"The good thing about Rush," one scout says, "is that he can come in and help someone right off the bat. On the right team, he could play a lot of minutes immediately because he's so seasoned."

It's also well-known that Rush was one of the most popular players among his teammates at Kansas, the school he almost never attended. Rush entered the draft out of high school but withdrew when it became clear he wouldn't be a first-round pick. Rush declared after his sophomore year in 2007 but tore his ACL a few days before the pre-draft camp.

"I've had a lot of GMs tell me that going to Kansas was the best thing for me," Rush says. "They say I look like a completely different player than I did coming out of high school."


Late last month, in preparation for Kansas' trip to the White House to meet the President, Rush went to Rochester's Big & Tall shop on Chicago's Magnificent Mile and purchased a $1,000 suit.

"No more baggy pants and no more ball caps, no more hip-hop," recalled the saleswoman who fitted Rush. "When he put that suit on you couldn't see his tattoos. He looked like a professional young man."

Rush smiled upon hearing those comments.

"It's a part of life I've got to live right now," he says. "I can't wear white T's all the time anymore. I've got to dress up and get used to that kind of thing. I guess I've got to change my image a little bit."

Not that it needs much repairing, especially when you compare it to the perception folks had of Rush when he signed with the Jayhawks in the summer of 2005.

By that point, Rush had attended four high schools. One of them – Westport High School in Kansas City – banned him permanently following a series of suspensions during his sophomore year for missing classes and failing to turn in assignments.

Rush transferred to Mount Zion Academy in North Carolina and eventually signed with the Jayhawks, but fans were skeptical because of his older brothers.

JaRon Rush is arguably the greatest player in Kansas City high school history. But he made a foolish decision to enter the NBA following his second year at UCLA and wasn't selected and has battled alcohol problems ever since.

Kareem starred at Missouri and eventually played for the Los Angeles Lakers and Charlotte Hornets, who cut him in 2006 after accusing him of having a poor work ethic. He now plays for the Indiana Pacers.

"Everyone compares him to his brothers," says Rush's grandmother, Jeannette Jacobs. "But what people don't know is that they were never that close. JaRon is six years older than Brandon and Kareem is five years older. They were always out of town playing AAU in the summer and Brandon was by himself.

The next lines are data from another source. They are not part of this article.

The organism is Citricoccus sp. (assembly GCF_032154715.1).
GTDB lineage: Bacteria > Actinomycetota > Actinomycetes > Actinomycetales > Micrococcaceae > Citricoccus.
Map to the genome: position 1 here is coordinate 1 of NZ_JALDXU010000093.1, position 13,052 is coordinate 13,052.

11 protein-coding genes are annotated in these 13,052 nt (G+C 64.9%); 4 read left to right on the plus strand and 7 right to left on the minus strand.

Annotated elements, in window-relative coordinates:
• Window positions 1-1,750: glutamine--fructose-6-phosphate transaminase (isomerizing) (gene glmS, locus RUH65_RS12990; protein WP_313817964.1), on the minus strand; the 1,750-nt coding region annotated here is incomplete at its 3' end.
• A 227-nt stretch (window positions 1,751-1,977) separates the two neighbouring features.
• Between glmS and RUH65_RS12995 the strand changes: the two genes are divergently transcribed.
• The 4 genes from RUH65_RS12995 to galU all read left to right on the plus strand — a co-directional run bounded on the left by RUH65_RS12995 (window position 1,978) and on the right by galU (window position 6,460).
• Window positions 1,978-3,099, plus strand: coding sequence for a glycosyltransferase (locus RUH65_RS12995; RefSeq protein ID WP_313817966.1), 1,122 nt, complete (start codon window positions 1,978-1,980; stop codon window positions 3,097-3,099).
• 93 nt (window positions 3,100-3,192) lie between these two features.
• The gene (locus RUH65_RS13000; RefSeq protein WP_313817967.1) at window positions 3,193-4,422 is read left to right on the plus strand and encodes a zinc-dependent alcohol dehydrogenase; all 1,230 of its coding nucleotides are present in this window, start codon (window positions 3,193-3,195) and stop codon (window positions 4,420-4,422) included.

"Even when I took Brandon to their high school games he hardly paid attention."

Brandon, though, certainly took notice when JaRon and Kareem were caught accepting money from their AAU coach. The situation led to college suspensions for both players and caused others to wonder if Brandon would also fall victim to similar temptations.

"Kareem and I never talked to him about the pressures that go along with being a Rush … mainly because we didn't know he was going to be so good," JaRon says. "He's handled it well, though.

"One of my main goals, and I think I speak for Kareem on this, too, is to keep improving my relationship with Brandon. I think it's gotten pretty good over the last few years."

Bazzle, who has known Rush since he was 14, says he can't see how Rush could've handled the scrutiny that's followed him any better.

"Brandon proved himself time and time again," Bazzle says. "Everyone always wanted to see how he'd react to this or how he'd react to that. They kept waiting for him to fail."

He pauses.

"With the way people were watching Brandon," Bazzle says, "everything with him had to be perfect. He couldn't afford to slip up on anything … and he didn't."


Back at The Sterling Apartments in Chicago, Rush is taking a break from his signing session.

A friend has come to town for a visit, and the two order a pizza from Marcello's. DVDs such as "SemiPro" and "21 Grams" rest near a 40-inch plasma, and there are always things such as FaceBook and MySpace to pass the time.

"The days are going by too slow," says Rush, cracking open a bottle of Vitamin Water. "All this sitting around is making me nervous."

Most mock drafts have Rush going 15th overall to Phoenix. At worst, he figures he'll go 17th to Toronto.

"I just want to go somewhere that's a good fit, somewhere where I can play a lot," Rush says.

"I need to do well those first few years so I can get a second contract and set myself up for life."

Yes, Rush is about to be a millionaire. He says he'll probably buy a black Escalade and a few chains, but other than that he has no plans for any lavish purchases. He hired former Kansas player Doug Elstun to manage his finances because he "wants to be smart" with his money.

One expense Rush has already incurred is for the suit he'll wear on draft night. It's tan with a creme-colored shirt and brown shoes.

"It'll go well with my skin," Rush says. "I want to look clean. It's a big night, but I'm ready to get it over with. Hopefully there are bigger things ahead."